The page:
I will get round to posting some topical blogs but for now heres a baking post. Origionally posted at my dedicated baking blog.

It took three days,

not a lot of effort

and it was totally worth it!


I made some mini ones from scraps of dough

I gave this recipe two goes, the first part of this blog will mostly discuss the things I learnt and what went wrong. The second will discuss the changes I made to try and improve from the first.

I went in search of a detailed and well researched recipe & method with plenty of visuals to guide my way. This came in the form of The Weekend Bakery.


500g Plain Flour (10-11% protein)

140ml Water

140ml Whole Milk

55g Caster Sugar

40g Soft Unsalted Butter

11g Yeast

12g Salt


280g Unsalted butter

1 egg & 1 tbsp. water for the egg wash.


I spent a good month after discovering the recipe sourcing all the correct ingredients and equipment, reading, re-reading the method so I would be familiar with the processes. I read the questions and comments that people had left underneath the original post and the responses (this particularly helped in opening my eyes to the world of Protein % in flour!).

So I got myself a decent fine flour, the bakers over at Weekend Bakery recommend something called French Type 55 flour but even in the posh-est supermarket near me with the widest choice of all kinds of flour this wasn’t available. There was a comment on the website that I had read which said the best flour would be one with no less than 10% and no more than 11% protein. I looked at the nutritional information on all the different flours and settled for McDoughalls “00” Grade Premium Plain Flour at 11g of protein per 100g flour.

I chose a locally produced butter made up of 82% fat so nothing basic or too expensive.


Some of the people who’s culinary excellence has rubbed off on me slightly. Their watchful eyes still didn’t help my first attempt.

An unwilling alteration I made was to use the dried active yeast. Because my dad makes his own bread we always have yeast in the fridge, usually fast action and dried active, on this particular day my dad had just made a fresh loaf of delicious bread and used the last of the fast action yeast. I could have just got in my car and gone to get some more but having already been to the shops that day I decided to use what I had. To activate the dried active yeast I warmed up the water and milk and stirred in the yeast (by warm I literally mean about 35 degrees).

A few tips from Weekend Bakery:

Before you embark on this kind of project ensure you’re working in an environment no hotter than 20 degrees. If your kitchen is too warm the butter will soften (or even melt) too quickly and its imperative to keep the butter as cold as possible.

Shaping the dough into a disc on day 1 will make it easier to roll out on day 2.

Keep your dough as cold as possible while laminating (folding the layers of butter) and try to keep the rolling out and folding process to less than 4/5 minutes.

When rolling always roll from the centre out not from one side to another.

Give yourself plenty of time to familiarise yourself with the method especially at the Weekend Bakery  I was very prepared and even still if you continue to read this post you’ll see the things I struggled with or may have done wrong.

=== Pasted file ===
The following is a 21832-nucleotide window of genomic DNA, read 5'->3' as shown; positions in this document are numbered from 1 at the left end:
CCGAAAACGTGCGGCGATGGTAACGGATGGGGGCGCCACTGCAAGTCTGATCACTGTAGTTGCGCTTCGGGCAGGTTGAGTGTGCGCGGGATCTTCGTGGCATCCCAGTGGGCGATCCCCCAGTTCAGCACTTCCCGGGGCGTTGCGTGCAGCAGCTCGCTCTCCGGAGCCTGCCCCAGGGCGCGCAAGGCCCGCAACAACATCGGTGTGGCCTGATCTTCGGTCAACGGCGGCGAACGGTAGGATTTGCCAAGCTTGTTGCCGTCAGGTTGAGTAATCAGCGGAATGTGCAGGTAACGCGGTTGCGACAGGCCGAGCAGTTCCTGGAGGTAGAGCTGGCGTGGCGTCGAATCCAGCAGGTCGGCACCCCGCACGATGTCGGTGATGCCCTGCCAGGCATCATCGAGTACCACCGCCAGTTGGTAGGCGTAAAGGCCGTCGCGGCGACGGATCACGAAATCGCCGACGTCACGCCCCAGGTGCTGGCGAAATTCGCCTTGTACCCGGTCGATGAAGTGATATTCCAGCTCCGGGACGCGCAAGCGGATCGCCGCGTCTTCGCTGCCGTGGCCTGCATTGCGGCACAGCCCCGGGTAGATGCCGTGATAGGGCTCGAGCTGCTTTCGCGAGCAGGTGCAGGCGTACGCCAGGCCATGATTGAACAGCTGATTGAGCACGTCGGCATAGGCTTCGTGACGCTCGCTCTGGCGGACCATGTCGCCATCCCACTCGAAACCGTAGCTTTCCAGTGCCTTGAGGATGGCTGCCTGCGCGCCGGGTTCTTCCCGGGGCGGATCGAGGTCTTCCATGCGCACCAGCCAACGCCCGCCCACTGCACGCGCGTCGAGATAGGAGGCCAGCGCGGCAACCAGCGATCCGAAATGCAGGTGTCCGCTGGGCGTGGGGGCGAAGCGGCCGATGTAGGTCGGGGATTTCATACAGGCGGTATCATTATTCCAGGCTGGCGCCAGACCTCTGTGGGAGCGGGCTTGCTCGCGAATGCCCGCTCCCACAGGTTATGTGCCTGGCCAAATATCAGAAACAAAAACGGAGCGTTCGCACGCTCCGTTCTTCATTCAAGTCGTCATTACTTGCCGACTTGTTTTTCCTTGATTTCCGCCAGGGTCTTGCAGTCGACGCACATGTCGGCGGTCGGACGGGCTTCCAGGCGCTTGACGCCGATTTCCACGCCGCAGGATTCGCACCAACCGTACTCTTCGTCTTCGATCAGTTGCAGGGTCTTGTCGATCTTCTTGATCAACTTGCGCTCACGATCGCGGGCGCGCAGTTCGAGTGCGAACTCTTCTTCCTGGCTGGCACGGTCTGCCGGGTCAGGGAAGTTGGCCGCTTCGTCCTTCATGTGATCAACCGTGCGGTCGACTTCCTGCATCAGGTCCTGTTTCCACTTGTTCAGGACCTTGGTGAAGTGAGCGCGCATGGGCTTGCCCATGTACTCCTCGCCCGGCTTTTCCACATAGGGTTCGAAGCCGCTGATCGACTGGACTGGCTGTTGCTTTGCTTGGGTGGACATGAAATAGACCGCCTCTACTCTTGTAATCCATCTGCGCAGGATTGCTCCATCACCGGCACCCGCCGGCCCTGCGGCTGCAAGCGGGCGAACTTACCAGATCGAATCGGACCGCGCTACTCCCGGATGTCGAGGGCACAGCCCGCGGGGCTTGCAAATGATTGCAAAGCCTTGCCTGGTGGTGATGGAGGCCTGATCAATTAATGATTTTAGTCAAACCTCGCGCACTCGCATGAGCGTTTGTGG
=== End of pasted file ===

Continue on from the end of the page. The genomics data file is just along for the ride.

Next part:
Day one is about making the dough. Simply combine all the ingredients in a bowl and knead for a small about of time (3/4 minutes just until the ingredients all come together) shape into a ball and flatten the top down into a disc. Put on a plate, cover with cling film and refrigerate overnight.




Take the butter out of the fridge and cut into strips about 1 1/2cm wide and arrange into a square on a sheet of grease proof paper, cover with another sheet of grease proof and begin to roll the butter out to about 19x19cm square, trim to a square about 15x15cm. Put the excess back on top and continue to roll to 17x17cm.


* I found I had to spread the excess butter onto the square because when I tried to roll it back out to 17cm it didn’t keep it’s shape.


Pop the butter back into the fridge and pull out the dough. Lightly dust the work surface and roll the dough out to 26x26cm square (as square as you can get). Keep the dough square to you and place your chilled butter on top with one corner towards you (like a diamond on top of the square).


Fold the dough over the butter to encase it completely, lightly compress the creases and turn over.


Roll out to 20x60cm fold the left third into the middle and then the right on top. Wrap in cling film and refrigerate for 30 minutes.


After 30 minutes roll again to 20x60cm, be sure to roll out from the sides where you can see the folds (imagine it is where you left it after the first fold, then ‘turn’ 90degrees). Wrap and refrigerate for another 30 minutes then repeat the lamination once more before refrigerating overnight.



Today kids…you’ll need a tape measure and pizza wheel.

Roll the dough out as before but to 20x110cm. Trim the edges so the dough measures 20x100cm. Along one side make small notches in the dough at 12.5cm intervals, and on the other side do the same but starting from 6.25cm.



Now using the pizza wheel join the notches together to form diagonal lines and again the other way to make the triangles for each croissant.


So something like this / / / / / / / / then /\/\/\/\/\/\/\/


Next make a 1.5cm cut in the centre of the shortest side of the croissant triangle (so the odd side of the isosceles- check me and my triangle knowledge out)  and from that roll the croissants up. This is the step I struggled with the most until I watched the video that Weekend Bakery had provided along side their post. I honestly wouldn’t know how to describe it so if you don’t know what you’re doing take a look here:



Once all the croissants are rolled place them spaciously on baking trays brush lightly with egg, cover and prove for 2 hours. The temperature must not exceed 25 degrees (something I discovered is imperative through failure) otherwise the butter sweats or even melts. (On first try without a proving draw I set the main oven to warm up for the cooking and attempted to prove in the top oven from the heat below, this was far too hot and the yeast in the dough wasn’t given enough time to raise before the butter had melted so they flopped. see below what I did to have more success second time around)